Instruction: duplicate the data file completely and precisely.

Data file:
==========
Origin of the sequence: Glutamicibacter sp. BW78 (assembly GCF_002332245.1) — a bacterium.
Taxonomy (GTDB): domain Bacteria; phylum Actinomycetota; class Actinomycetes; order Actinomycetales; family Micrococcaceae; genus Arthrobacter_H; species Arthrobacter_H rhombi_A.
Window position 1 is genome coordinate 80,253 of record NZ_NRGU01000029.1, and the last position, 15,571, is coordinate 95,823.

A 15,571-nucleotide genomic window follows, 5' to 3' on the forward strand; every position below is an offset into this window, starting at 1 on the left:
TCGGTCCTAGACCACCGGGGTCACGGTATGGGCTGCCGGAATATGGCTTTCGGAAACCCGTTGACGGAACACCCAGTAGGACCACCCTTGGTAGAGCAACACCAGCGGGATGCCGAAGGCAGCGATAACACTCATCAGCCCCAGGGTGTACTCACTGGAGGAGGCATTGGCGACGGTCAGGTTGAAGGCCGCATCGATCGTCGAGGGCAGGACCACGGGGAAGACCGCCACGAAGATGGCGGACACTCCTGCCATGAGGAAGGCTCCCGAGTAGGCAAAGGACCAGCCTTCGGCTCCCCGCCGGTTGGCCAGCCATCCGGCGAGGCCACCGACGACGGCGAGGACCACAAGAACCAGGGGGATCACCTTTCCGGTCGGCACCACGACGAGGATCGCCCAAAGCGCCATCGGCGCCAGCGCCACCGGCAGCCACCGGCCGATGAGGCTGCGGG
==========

Origin of the sequence: Glutamicibacter sp. BW78 (assembly GCF_002332245.1) — a bacterium.
Taxonomy (GTDB): domain Bacteria; phylum Actinomycetota; class Actinomycetes; order Actinomycetales; family Micrococcaceae; genus Arthrobacter_H; species Arthrobacter_H rhombi_A.
Window position 1 is genome coordinate 80,253 of record NZ_NRGU01000029.1, and the last position, 15,571, is coordinate 95,823.

A 15,571-nucleotide genomic window follows, 5' to 3' on the forward strand; every position below is an offset into this window, starting at 1 on the left:
TCGGTCCTAGACCACCGGGGTCACGGTATGGGCTGCCGGAATATGGCTTTCGGAAACCCGTTGACGGAACACCCAGTAGGACCACCCTTGGTAGAGCAACACCAGCGGGATGCCGAAGGCAGCGATAACACTCATCAGCCCCAGGGTGTACTCACTGGAGGAGGCATTGGCGACGGTCAGGTTGAAGGCCGCATCGATCGTCGAGGGCAGGACCACGGGGAAGACCGCCACGAAGATGGCGGACACTCCTGCCATGAGGAAGGCTCCCGAGTAGGCAAAGGACCAGCCTTCGGCTCCCCGCCGGTTGGCCAGCCATCCGGCGAGGCCACCGACGACGGCGAGGACCACAAGAACCAGGGGGATCACCTTTCCGGTCGGCACCACGACGAGGATCGCCCAAAGCGCCATCGGCGCCAGCGCCACCGGCAGCCACCGGCCGATGAGGCTGCGGG